Thursday, October 16, 2008

Carpe Diem

I have been a little distracted from this blog of late--and that is because I have been trying to fit in a bit of reading around a somewhat hectic schedule. Most recently I have completed Melbourne Uni philosopher Damon Young's Distraction: A Guide to Being Free. I have always felt that living in the relative luxury of the West, freedom has a habit of becoming its own burden. Any life has its limitations, but with most of our basic needs taken care of, we are at liberty to make choices about what we do with the rest of our time--and how easy it is to squander that time on meaningless distractions (which, in my experience, can all too easily become addictions)! There are so many convenient ways of avoiding the central question of Being.

On the all too rare occasions that my partner and I go to a movie nowadays, we seem inevitably to come up against the same dilemma: do we go the Euro art flick or the latest action blockbuster (we're both a tad partial to both). Babysitter in place, a couple of hours to ourselves, the question becomes ridiculously loaded. All too often we tell ourselves: "Ah, we're exhausted, we need a bit of fun, a bit of light relief, let's go the mindless crap." Very occasionally this was the right choice; but more often than not we travel home full of guilt that we squandered our precious time on something so utterly meaningless, even debased, when we might have seen something that actually left us with something--that genuinely moved us or gave us something intriguing to think about. There are certain films that I can say genuinely changed my life--and they were not American schlock (though for some they might be--and this might be a mindful choice).

In his witty, playful and down-to-earth book, Damon encourages readers to live consciously--to question what actually adds meaning to our lives and what merely dissipates our energies. I found there to be so many interesting parallels with The Divided Heart in this book (though in this case those featured are all men). As a parent, life can be so dominated by multi-tasking that our minds can develop a habit of being constantly fractured, in a million different places at once. Art requires a coralling of the self, and if I learned anything from the artists in The Divided Heart it was the importance of carving out that space, however small, where you resist the crowding out of the mind by that revolving 'to do' list and let imagination reign. To give yourself permission to focus on this one thing that you need to do--more than you need to put that next load of washing on.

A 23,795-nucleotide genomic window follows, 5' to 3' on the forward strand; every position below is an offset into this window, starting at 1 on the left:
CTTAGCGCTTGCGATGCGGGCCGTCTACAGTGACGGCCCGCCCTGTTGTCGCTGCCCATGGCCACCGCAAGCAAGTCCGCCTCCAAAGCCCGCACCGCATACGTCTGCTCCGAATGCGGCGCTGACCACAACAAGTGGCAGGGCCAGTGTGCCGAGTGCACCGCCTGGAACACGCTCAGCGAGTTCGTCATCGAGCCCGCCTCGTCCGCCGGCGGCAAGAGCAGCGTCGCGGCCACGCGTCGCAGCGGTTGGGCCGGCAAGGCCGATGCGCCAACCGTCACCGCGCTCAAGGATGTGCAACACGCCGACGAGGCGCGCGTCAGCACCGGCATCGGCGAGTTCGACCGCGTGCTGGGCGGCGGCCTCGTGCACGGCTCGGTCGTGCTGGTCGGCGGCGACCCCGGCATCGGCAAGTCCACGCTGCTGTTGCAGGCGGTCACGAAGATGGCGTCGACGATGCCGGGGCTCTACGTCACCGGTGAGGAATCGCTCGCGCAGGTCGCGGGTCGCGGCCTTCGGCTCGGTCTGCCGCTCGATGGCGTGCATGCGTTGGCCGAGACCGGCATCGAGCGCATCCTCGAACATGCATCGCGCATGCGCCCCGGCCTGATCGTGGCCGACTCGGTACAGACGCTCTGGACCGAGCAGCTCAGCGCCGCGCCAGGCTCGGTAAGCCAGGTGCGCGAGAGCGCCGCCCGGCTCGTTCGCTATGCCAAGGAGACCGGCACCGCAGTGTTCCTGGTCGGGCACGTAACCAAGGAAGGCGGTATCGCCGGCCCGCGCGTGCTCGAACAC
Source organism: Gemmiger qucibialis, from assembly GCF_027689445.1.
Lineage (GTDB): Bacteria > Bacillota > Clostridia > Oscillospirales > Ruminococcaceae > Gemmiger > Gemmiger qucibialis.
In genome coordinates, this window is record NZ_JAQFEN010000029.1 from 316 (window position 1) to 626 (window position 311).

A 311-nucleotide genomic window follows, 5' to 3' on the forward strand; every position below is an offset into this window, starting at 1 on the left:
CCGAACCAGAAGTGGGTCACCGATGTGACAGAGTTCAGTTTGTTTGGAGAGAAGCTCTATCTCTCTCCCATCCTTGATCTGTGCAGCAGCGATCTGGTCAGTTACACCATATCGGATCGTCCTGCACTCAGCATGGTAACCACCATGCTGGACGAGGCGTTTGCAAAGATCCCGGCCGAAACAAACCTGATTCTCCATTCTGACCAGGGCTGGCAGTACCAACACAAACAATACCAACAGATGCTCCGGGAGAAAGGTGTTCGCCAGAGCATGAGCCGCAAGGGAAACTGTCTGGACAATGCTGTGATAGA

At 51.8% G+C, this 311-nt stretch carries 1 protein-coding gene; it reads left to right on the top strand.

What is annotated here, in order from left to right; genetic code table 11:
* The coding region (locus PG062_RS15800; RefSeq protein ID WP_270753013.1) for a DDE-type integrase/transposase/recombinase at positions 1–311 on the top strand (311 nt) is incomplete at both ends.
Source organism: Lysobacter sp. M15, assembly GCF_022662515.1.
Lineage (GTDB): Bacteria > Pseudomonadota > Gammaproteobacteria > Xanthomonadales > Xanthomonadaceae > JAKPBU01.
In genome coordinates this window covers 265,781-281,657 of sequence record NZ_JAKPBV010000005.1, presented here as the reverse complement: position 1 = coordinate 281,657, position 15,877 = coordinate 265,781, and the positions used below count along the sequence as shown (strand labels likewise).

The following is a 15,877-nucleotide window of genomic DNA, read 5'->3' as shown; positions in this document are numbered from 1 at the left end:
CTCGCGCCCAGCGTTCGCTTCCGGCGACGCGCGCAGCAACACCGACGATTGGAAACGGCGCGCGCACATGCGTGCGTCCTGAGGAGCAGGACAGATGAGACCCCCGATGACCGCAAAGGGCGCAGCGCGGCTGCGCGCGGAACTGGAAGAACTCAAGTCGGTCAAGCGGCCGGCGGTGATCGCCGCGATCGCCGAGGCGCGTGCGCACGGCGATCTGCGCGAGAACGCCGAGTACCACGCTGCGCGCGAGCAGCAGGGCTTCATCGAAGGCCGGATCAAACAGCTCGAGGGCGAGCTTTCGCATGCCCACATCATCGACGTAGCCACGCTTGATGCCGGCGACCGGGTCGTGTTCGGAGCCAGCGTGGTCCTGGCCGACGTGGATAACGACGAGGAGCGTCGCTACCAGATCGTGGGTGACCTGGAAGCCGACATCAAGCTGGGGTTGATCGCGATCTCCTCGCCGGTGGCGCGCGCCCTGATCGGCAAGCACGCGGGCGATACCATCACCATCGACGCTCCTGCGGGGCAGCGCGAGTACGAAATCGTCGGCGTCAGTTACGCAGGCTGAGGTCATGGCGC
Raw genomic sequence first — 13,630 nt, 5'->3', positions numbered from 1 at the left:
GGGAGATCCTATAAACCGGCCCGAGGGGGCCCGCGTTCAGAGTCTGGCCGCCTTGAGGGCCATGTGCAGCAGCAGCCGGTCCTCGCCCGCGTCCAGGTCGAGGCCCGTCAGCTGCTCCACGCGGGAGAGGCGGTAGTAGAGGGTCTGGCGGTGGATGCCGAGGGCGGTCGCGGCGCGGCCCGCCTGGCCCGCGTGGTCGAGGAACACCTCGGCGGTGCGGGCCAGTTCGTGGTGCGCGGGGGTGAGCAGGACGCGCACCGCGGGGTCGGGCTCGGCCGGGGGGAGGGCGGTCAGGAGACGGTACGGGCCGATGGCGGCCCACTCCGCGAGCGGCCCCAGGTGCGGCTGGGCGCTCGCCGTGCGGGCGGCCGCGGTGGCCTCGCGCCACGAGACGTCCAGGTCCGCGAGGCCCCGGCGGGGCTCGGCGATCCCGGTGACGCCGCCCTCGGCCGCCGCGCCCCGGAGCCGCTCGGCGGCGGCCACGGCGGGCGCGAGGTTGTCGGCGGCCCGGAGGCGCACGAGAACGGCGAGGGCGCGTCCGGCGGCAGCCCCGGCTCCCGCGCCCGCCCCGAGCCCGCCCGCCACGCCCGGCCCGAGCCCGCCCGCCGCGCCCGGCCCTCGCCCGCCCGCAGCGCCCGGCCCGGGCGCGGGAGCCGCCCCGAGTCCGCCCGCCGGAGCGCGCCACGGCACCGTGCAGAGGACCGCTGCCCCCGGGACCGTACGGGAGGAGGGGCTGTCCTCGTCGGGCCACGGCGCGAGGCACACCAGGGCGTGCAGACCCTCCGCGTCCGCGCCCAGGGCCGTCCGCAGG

Damon convincingly argues that it is all too easy to let technological rationality--the "logic of pure availability"--dictate the rhythm of our days, making us blind to our own drives and desires. But it is not a Romantic rejection of technology, or a life of impulsive hedonism that Damon is advocating. Rather he promotes what Seneca called "a politics of character". A life spent lurching towards a better version of ourselves, one that aims to match our values, is the key to freedom and a life lived generously and with attention to what really matters.

I first became aware of Damon's writings after reading his funny and insightful article, Driven by Distraction in The Age. It offers a wonderful take on the contribution children can make to our creative lives, in part because of the discipline and decisiveness a lack of time enforces but also because they are a constant reminder of what's truly valuable in life. In many ways, I think Distraction could be read as an interesting companion piece to The Divided Heart (if Damon doesn't mind me saying so--don't mean to give myself airs!!). He went on to write a very warm review of The Divided Heart in The Big Issue and has, in this era of instant feedback, gone and written a bit of a spiel on nepotism on his blog--check it out. He signed my copy of Distraction: "In writerly, parently fellowships"--and ain't that a great thing. Something we could all do with more of!

Distraction surveys the lives of various thinkers and artists, each providing food for thought on ways of approaching a life lived well. This is no pithy self-help book, but an inspiring guide to seizing the day. Seneca's rhetorical statement that life is the gift of the gods, but "living well is the gift of philosophy" is a great summation of what this book offers--a great gift from a writer who makes complex philosophical ideas relevant to our everyday lives. I highly recommend you get your hands on a copy.